Birds such as Lesser-White Fronted Goose, Ferruginous Duck, Lesser and Great Adjutant, Black-Necked Stork and Asian Openbill Stork among others migrate from Central Asia during the winters.

2. Indian Roller at Kaziranga

Indian Roller at Kaziranga

Game birds include the Swamp Francolin, Bengal Francolin and Pale-Capped Pigeon.

The list is very long in this department as it is home to even other families such as the Great Indian Hornbill, Old World Babblers, Weaver Birds, and Thrushes.


Two of the largest snakes in the world, the Reticulated Python and Rock Python as well as the longest and most venomous snake in the world, the King Cobra have found their home in this park.

There are other snakes too such as Indian and Monocled Cobra, Russell’s viper and Common Krait.

You can even find monitor lizards and 15 species of turtles and one species of tortoise, the Brown Tortoise.

42 species of fish are also found in the area, including the Tetraodon.


Four main types of Vegetation exist in the park which is – Alluvial Inundated Grasslands, Alluvial Savanna Woodlands, Tropical Moist Mixed Deciduous Forests and Tropical Semi-Evergreen Forests.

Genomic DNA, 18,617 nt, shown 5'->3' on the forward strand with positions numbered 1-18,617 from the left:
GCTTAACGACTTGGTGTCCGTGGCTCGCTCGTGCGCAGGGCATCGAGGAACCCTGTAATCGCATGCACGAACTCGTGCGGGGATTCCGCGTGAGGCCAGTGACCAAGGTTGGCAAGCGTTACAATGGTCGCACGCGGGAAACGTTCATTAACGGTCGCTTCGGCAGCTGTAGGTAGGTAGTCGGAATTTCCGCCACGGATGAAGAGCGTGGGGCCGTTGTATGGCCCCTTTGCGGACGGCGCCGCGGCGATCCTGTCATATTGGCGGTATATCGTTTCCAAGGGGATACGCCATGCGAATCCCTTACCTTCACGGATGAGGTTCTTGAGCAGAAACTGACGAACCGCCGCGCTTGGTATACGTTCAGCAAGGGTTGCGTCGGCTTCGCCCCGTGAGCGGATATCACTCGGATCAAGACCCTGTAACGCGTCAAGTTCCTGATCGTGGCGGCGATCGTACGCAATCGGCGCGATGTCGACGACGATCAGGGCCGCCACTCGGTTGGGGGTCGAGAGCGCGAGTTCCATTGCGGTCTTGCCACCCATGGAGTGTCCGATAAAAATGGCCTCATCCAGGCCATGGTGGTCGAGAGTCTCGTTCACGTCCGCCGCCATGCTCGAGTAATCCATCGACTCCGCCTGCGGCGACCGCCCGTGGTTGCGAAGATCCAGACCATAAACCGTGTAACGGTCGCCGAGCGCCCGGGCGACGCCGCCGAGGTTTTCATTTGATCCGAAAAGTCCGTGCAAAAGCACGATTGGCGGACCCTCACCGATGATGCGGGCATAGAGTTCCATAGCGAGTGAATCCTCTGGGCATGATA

Grasslands and Deciduous Forests of Kaziranga

Common tall grasses are Sugarcanes, Spear Grass, Elephant Grass and Common Reed. There are scattered trees with dominant species including – Kumbhi, Indian Gooseberry, the Cotton Tree and Elephant Apple.

There are thick evergreen forests too containing trees such as Talauma Hodgsonil, Dillenia Indica and Garcinia Tinctoria among others.

There are various common trees and shrubs also present which represents a huge variety of flora. There are many different aquatic floras present in the lakes and ponds and along the river shores.

Things to do in Kaziranga National Park :


Open Jeep Safaris in Kaziranga

Open Jeep Safaris in Kaziranga

Observing the wildlife, including birding is the main activity in and around the park. Guided tours by elephant and jeeps are also available which adds on to the thrill of exploring the wildlife rather in depth.